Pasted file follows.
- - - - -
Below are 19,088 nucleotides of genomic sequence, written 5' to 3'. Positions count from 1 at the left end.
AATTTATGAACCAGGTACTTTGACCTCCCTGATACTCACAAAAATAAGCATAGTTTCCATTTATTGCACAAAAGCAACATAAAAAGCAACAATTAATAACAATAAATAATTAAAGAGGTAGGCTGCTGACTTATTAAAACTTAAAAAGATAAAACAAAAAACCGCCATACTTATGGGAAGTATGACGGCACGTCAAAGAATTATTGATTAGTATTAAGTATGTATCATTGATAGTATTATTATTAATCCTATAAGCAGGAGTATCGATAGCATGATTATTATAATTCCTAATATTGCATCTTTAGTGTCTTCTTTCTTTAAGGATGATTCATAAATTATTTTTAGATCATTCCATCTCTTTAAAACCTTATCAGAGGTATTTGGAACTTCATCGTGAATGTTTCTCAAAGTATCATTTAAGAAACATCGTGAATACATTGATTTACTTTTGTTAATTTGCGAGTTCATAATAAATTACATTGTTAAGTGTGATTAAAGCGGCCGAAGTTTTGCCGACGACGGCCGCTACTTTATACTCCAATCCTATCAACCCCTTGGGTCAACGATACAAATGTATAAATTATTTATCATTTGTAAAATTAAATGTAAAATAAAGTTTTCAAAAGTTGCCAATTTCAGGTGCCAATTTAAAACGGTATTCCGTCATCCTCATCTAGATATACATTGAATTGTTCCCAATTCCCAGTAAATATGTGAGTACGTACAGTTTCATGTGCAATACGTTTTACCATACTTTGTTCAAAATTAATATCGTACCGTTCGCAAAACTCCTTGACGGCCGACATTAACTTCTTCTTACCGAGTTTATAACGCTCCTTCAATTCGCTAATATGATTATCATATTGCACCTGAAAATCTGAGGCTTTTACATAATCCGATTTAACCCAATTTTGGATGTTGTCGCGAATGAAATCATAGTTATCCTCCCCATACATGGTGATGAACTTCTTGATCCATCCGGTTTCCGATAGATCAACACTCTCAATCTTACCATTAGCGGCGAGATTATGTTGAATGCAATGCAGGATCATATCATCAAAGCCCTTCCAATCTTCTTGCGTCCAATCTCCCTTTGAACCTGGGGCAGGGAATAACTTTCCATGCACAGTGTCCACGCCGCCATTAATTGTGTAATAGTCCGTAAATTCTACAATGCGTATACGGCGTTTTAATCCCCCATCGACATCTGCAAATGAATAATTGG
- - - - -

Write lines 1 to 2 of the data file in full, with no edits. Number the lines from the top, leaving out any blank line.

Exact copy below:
Below are 19,088 nucleotides of genomic sequence, written 5' to 3'. Positions count from 1 at the left end.
AATTTATGAACCAGGTACTTTGACCTCCCTGATACTCACAAAAATAAGCATAGTTTCCATTTATTGCACAAAAGCAACATAAAAAGCAACAATTAATAACAATAAATAATTAAAGAGGTAGGCTGCTGACTTATTAAAACTTAAAAAGATAAAACAAAAAACCGCCATACTTATGGGAAGTATGACGGCACGTCAAAGAATTATTGATTAGTATTAAGTATGTATCATTGATAGTATTATTATTAATCCTATAAGCAGGAGTATCGATAGCATGATTATTATAATTCCTAATATTGCATCTTTAGTGTCTTCTTTCTTTAAGGATGATTCATAAATTATTTTTAGATCATTCCATCTCTTTAAAACCTTATCAGAGGTATTTGGAACTTCATCGTGAATGTTTCTCAAAGTATCATTTAAGAAACATCGTGAATACATTGATTTACTTTTGTTAATTTGCGAGTTCATAATAAATTACATTGTTAAGTGTGATTAAAGCGGCCGAAGTTTTGCCGACGACGGCCGCTACTTTATACTCCAATCCTATCAACCCCTTGGGTCAACGATACAAATGTATAAATTATTTATCATTTGTAAAATTAAATGTAAAATAAAGTTTTCAAAAGTTGCCAATTTCAGGTGCCAATTTAAAACGGTATTCCGTCATCCTCATCTAGATATACATTGAATTGTTCCCAATTCCCAGTAAATATGTGAGTACGTACAGTTTCATGTGCAATACGTTTTACCATACTTTGTTCAAAATTAATATCGTACCGTTCGCAAAACTCCTTGACGGCCGACATTAACTTCTTCTTACCGAGTTTATAACGCTCCTTCAATTCGCTAATATGATTATCATATTGCACCTGAAAATCTGAGGCTTTTACATAATCCGATTTAACCCAATTTTGGATGTTGTCGCGAATGAAATCATAGTTATCCTCCCCATACATGGTGATGAACTTCTTGATCCATCCGGTTTCCGATAGATCAACACTCTCAATCTTACCATTAGCGGCGAGATTATGTTGAATGCAATGCAGGATCATATCATCAAAGCCCTTCCAATCTTCTTGCGTCCAATCTCCCTTTGAACCTGGGGCAGGGAATAACTTTCCATGCACAGTGTCCACGCCGCCATTAATTGTGTAATAGTCCGTAAATTCTACAATGCGTATACGGCGTTTTAATCCCCCATCGACATCTGCAAATGAATAATTGG